3. If it’s come out in the investigation that Chauvin actually knew Floyd personally and that there was a beef, getting a second-degree charge is a lot more doable. Either way, Chauvin and the other cops are going to be in prison for a long-ass time.

      1. Not that long. Seriously, what do you think the life expectancy of a cop is in prison? He’ll be dead within weeks, if not days.

        1. They tend to segregate them out instead of keeping them in general population.

          Not saying he won’t die (look at Epstein) but it’s not like cop are thrown to the wolves either.

        2. They’re letting all of these criminals out, because they are worried that they might get the chinavirus but for these cops, they’ll put them where they’re sure to get killed by other inmates?
          Quit jacking off to fantasies about prison “justice”.

      2. Not once someone gives him his belt back. Cops don’t normally get put in general population, because then there’s a whole other murder to deal with and no one wants that paperwork. Leaving him alone for a few minutes will probably do the trick.

  4. Proof?
    We don’t need any proof.
    Just lynch him.
    We’ll worry about those pesky legal details later.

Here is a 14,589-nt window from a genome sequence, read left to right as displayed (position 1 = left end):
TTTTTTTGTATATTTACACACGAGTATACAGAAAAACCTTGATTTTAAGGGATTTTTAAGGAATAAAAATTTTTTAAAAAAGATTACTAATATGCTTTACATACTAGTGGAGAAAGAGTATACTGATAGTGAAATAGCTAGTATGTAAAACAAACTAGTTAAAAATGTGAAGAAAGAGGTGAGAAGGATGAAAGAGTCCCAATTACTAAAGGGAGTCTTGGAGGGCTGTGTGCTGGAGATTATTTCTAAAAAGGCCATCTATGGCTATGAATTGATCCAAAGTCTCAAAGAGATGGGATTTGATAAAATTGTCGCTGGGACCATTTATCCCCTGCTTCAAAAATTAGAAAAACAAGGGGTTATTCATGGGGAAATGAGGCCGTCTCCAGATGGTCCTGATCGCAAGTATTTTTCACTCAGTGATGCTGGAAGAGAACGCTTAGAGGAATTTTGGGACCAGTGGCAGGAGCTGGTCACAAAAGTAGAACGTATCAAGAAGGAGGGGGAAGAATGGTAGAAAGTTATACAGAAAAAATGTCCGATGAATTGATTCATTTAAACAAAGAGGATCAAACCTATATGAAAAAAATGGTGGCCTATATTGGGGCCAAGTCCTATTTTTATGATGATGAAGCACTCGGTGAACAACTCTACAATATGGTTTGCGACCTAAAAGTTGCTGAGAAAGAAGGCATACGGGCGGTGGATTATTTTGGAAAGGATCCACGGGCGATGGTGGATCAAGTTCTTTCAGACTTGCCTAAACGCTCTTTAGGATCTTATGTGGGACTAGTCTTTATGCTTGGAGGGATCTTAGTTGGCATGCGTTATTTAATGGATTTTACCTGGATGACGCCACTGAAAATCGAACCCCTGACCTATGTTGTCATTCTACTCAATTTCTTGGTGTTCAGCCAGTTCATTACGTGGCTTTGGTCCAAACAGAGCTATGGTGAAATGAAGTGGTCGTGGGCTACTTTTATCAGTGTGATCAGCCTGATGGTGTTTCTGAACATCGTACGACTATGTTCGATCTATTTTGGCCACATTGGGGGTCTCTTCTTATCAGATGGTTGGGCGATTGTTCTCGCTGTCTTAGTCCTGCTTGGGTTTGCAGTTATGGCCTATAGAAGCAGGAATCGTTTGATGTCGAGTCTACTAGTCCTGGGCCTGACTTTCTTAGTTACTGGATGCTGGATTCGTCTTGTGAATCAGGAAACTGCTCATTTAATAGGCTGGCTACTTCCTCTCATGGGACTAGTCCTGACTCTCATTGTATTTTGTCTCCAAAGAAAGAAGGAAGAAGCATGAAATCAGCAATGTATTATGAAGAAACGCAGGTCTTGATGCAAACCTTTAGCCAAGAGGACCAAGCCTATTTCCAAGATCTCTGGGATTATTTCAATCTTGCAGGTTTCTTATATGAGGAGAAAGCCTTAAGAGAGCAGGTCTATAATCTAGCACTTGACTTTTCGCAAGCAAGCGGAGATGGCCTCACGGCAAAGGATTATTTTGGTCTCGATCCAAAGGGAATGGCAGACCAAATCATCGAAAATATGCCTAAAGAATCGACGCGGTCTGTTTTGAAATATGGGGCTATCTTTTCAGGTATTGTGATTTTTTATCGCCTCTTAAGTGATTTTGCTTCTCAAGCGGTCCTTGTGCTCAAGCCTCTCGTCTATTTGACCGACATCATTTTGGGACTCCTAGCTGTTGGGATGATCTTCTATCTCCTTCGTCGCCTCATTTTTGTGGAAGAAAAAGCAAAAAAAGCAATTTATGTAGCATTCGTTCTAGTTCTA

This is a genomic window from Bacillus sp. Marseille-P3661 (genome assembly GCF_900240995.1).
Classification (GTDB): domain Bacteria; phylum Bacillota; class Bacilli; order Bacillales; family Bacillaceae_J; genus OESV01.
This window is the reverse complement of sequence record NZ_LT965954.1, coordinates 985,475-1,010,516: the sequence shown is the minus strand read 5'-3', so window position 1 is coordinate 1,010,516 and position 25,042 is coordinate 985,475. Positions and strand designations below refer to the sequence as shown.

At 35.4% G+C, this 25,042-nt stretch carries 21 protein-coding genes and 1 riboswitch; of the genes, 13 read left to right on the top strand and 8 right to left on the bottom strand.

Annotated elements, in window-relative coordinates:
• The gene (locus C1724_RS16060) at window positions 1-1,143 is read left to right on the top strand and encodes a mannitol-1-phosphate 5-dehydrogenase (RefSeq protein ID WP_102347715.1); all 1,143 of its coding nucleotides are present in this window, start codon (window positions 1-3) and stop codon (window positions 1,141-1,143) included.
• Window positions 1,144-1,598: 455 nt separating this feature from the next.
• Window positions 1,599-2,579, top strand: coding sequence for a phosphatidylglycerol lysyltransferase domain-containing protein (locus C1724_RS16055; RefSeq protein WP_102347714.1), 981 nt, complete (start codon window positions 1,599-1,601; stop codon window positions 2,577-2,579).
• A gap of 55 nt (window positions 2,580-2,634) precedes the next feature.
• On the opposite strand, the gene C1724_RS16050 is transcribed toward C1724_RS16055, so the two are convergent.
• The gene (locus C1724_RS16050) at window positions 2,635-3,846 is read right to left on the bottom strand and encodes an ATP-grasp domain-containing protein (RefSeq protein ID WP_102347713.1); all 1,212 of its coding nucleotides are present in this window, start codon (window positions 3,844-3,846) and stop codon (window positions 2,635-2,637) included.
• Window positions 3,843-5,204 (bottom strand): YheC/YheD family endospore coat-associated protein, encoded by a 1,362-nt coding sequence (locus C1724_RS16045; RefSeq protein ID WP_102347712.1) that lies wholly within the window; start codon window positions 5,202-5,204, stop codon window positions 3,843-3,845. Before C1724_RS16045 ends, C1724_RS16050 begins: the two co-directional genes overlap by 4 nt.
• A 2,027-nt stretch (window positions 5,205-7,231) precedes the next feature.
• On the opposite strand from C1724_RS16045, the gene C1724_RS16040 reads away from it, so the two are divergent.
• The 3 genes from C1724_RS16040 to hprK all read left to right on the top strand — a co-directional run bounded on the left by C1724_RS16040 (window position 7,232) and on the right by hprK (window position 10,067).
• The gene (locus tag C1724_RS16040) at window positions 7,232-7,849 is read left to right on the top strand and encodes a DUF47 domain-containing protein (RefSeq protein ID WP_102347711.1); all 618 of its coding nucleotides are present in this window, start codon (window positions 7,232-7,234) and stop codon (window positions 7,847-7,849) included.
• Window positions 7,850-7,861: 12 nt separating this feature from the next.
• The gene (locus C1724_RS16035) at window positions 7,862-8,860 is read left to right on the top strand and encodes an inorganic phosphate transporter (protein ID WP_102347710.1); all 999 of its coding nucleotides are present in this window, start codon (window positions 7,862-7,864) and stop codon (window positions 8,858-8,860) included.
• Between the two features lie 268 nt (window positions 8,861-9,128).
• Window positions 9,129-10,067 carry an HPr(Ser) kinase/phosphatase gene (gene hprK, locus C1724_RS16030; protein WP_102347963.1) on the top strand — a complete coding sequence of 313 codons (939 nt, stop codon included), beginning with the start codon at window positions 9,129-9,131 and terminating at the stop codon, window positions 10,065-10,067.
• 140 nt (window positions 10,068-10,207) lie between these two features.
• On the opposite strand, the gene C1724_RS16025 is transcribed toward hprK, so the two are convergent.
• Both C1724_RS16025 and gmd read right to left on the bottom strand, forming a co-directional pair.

That’s what progressive beliefs are all about.

    1. Kavanaugh and Title IX already taught us everything we need to know about the left’s attitude towards due process.

      1. A confirmation hearing is not a trial. There’s no due process, and no presumption of innocence, in a confirmation hearing.

        I know that doesn’t fit the talking points.

        1. When you call for an investigation, it ceases being “just a job interview”. Or do you believe due process doesn’t start until you’re charged with something?

          1. That’s not true. Government employees at certainly levels are routinely investigated as part of their job requirements. I have given interviews about my neighbors when the investigators rolled through my old neighborhood. I don’t recall them looking for a criminal investigation on Kavanaugh, just a more thorough background investigation (FBI had already done one) after new “facts” came to light. Mind you I think the Kavanaugh accusations were complete bull shit.

        2. Precisely. It was letting a lot of outrageous accusations fly (gang rape parties anyone) and destroying someone in in the court of intentionally misinformed public opinion. The way they would like all their political opponents to be tried.

        3. Defamation has no place in a job interview. (Which, lacking anything even mildly corroborative, is what the accusations were).

    2. It’s hard to argue with video evidence. He’s clearly guilty. The trial should be little more than a formality but with cops, they seem to get away with everything. The defense will spin a “feared for his life” narrative out of it somehow.

      The Chauvin is a real piece of shit obviously. but will he get convicted? It’s hard to say. They convicted Noor and his case was not as egregious as this one I would say.